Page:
Two ice caps in the Canadian Arctic have DISAPPEARED due to global warming, NASA satellite images reveal – fulfilling a bleak prediction from 2017
- The ice caps have been studied by Professor Mark Serreze since the 1980s
- Satellite images from 2015 show they were only 5% of the size they were in 1959
- Images from the satellite in 2020 show the ice caps have completely vanished
Two Arctic ice caps have vanished due to human-induced global warming, satellite images show.
Images taken by NASA in 2015 and 2020 reveal how they have disappeared in just half a decade.
Mark Serreze, director of the National Snow and Ice Data Center has studied the St. Patrick Bay ice caps in some capacity since the 1980s.
He published a scientific paper in 2017 that stated if greenhouse gas emissions are not curbed, the ice caps would vanish within five years. He was correct.
Images taken by NASA in 2015 and 2020 reveal how ttwo polar ice caps have vanished in half a decade due to global warming. Pictured, one of the caps in 2015 (left) an the same location on July 14, 2020 (right)
Pictured, the St. Patrick Bay ice caps on the Hazen Plateau of northeastern Ellesmere Island in Nunavut, Canada, and have they dwindled over the last 60 years until they have eventually disappeared
‘When I first visited those ice caps, they seemed like such a permanent fixture of the landscape,’ he said.
‘To watch them die in less than 40 years just blows me away.’
The 2017 study compared satellite imagery from 2015 with historical images dating back to 1959.
This revealed the caps were, in 2015, just five per cent of their size almost 60 years ago.
ASTER satellites took images of the same area on July 14, 2020 and the ice caps are nowhere to be found.
Pictured: the ASTER satellite image from August 4, 2015, which shows the location where the St. Patrick Bay ice caps (circled in blue). As of July 2020, satellite images show that these ice caps have disappeared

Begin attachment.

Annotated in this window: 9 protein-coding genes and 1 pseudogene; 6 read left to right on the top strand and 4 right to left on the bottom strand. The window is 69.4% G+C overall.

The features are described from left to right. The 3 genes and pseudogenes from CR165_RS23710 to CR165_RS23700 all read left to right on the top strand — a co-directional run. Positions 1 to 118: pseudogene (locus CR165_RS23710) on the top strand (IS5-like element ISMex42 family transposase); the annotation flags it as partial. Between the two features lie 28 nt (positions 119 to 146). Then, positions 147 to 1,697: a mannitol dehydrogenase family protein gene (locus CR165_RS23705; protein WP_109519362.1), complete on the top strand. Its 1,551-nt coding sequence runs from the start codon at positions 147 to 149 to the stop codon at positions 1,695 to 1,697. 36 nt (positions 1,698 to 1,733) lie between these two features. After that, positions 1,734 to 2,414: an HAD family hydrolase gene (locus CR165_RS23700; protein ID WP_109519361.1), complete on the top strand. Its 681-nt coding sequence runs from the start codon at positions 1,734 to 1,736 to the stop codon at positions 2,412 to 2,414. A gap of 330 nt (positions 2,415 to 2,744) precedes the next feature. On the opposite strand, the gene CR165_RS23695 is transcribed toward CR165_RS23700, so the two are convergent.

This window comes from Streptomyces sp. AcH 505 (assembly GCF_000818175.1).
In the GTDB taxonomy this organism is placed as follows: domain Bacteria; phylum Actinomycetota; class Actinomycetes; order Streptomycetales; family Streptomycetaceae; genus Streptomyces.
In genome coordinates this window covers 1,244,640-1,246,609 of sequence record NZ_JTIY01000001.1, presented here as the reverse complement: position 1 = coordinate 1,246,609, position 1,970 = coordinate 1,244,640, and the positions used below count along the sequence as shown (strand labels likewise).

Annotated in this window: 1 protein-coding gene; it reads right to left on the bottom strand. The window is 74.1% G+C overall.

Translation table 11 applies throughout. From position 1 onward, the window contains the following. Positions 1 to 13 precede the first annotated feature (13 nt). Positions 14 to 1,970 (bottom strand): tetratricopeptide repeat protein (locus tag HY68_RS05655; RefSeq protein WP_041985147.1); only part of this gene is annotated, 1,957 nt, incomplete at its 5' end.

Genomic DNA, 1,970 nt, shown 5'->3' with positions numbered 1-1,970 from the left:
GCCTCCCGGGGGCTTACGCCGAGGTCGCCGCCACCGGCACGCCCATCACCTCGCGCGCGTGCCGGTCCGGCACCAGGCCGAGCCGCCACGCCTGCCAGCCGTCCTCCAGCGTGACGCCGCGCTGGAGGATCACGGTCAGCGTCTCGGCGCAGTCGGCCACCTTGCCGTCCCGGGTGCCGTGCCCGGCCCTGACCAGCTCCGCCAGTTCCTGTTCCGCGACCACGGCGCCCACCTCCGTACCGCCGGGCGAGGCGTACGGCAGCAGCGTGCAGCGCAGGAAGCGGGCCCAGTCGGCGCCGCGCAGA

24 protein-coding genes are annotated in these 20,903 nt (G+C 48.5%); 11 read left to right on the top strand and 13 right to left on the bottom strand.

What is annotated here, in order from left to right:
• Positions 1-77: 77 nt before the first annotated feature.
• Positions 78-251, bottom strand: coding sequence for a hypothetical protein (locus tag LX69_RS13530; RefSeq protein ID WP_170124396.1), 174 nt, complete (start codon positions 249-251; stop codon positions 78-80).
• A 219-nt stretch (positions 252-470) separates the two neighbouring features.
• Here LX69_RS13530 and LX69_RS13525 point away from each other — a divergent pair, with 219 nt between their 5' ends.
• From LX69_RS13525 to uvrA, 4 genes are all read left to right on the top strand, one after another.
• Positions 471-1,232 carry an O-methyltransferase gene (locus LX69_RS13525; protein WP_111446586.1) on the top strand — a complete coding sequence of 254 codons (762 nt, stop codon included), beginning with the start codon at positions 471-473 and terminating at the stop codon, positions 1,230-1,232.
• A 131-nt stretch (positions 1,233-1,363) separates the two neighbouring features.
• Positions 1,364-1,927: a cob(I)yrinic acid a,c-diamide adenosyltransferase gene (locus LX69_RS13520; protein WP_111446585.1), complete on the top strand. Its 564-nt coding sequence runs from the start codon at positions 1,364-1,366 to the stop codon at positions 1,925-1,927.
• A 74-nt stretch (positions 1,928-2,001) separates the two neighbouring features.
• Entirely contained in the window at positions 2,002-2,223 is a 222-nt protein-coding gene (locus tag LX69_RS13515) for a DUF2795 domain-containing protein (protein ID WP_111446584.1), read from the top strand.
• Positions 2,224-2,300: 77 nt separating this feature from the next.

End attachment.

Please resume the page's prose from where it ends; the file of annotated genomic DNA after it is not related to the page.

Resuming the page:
The ice caps are at the northern tip of Canada in the Arctic circle (pictured). The loss of these ice caps is a very visual representation of the sweltering planet humans have created and now inhabit
Climate change ‘could wipe out polar bears in 80 years’
Most polar bear populations are at risk of dying out by 2100 as their natural habitat of Arctic sea ice is diminished by global warming, a study warns.
A damning piece of research claims the predators will be forced to migrate on to solid land, where hunting will be impossible for them.
As a result, the bears will be forced to survive on their fat reserves, an unsustainable option for the world’s largest carnivore.
The study claims that almost all polar bear cubs face some form of starvation by 2040, with many adults also experiencing reproductive stress in just 20 years’ time.
Researchers from the University of Toronto in Canada said ‘aggressive’ cuts to greenhouse gas emissions are now needed to save the animals.
The loss of these ice caps is a very visual representation of the sweltering planet humans have created and now inhabit.
Scientists regularly report hottest temperatures on record all around the world, as climate change manifests itself in a slowly boiling world.
It is leading to drought, famine and extreme weather events as well as surging sea levels.
A recent study published in Scientific Reports found coastal flooding is set to rise by around 50 per cent globally due to climate change in the next 80 years.
UK and Australian researchers conducted climate change scenarios where carbon dioxide concentrations in the atmosphere continue to rise rapidly.
They found the associated flooding, due to the melting of polar ice, would endanger millions of people and cost more than £10 trillion.
Land exposed to extreme flooding will increase by more than 96,500 square miles globally – up 48 per cent or more than 308,000 square miles from today.
This would mean about 77 million more people will be at risk of experiencing flooding – a rise of 52 per cent to 225 million at the very least.
‘We’ve long known that as climate change takes hold, the effects would be especially pronounced in the Arctic,’ Professor Serreze says.
‘But the death of those two little caps that I once knew so well has made climate change very personal. All that’s left are some photographs and a lot of memories.’